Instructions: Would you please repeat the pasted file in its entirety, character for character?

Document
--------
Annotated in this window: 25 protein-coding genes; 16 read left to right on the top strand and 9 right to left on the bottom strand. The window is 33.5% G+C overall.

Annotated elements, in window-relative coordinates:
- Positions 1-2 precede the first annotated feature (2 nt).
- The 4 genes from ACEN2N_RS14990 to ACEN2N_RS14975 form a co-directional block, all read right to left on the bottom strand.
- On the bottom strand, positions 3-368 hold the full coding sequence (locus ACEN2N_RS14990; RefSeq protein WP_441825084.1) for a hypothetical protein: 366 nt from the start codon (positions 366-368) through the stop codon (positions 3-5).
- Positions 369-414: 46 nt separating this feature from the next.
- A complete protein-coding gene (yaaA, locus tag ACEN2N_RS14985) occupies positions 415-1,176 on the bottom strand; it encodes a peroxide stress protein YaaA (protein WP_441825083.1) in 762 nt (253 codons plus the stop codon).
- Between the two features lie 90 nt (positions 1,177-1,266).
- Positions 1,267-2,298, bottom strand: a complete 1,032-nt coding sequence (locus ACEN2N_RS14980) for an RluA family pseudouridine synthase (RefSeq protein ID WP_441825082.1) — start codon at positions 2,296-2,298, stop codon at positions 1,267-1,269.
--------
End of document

Annotated in this window: 25 protein-coding genes; 16 read left to right on the top strand and 9 right to left on the bottom strand. The window is 33.5% G+C overall.

Annotated elements, in window-relative coordinates:
- Positions 1-2 precede the first annotated feature (2 nt).
- The 4 genes from ACEN2N_RS14990 to ACEN2N_RS14975 form a co-directional block, all read right to left on the bottom strand.
- On the bottom strand, positions 3-368 hold the full coding sequence (locus ACEN2N_RS14990; RefSeq protein WP_441825084.1) for a hypothetical protein: 366 nt from the start codon (positions 366-368) through the stop codon (positions 3-5).
- Positions 369-414: 46 nt separating this feature from the next.
- A complete protein-coding gene (yaaA, locus tag ACEN2N_RS14985) occupies positions 415-1,176 on the bottom strand; it encodes a peroxide stress protein YaaA (protein WP_441825083.1) in 762 nt (253 codons plus the stop codon).
- Between the two features lie 90 nt (positions 1,177-1,266).
- Positions 1,267-2,298, bottom strand: a complete 1,032-nt coding sequence (locus ACEN2N_RS14980) for an RluA family pseudouridine synthase (RefSeq protein ID WP_441825082.1) — start codon at positions 2,296-2,298, stop codon at positions 1,267-1,269.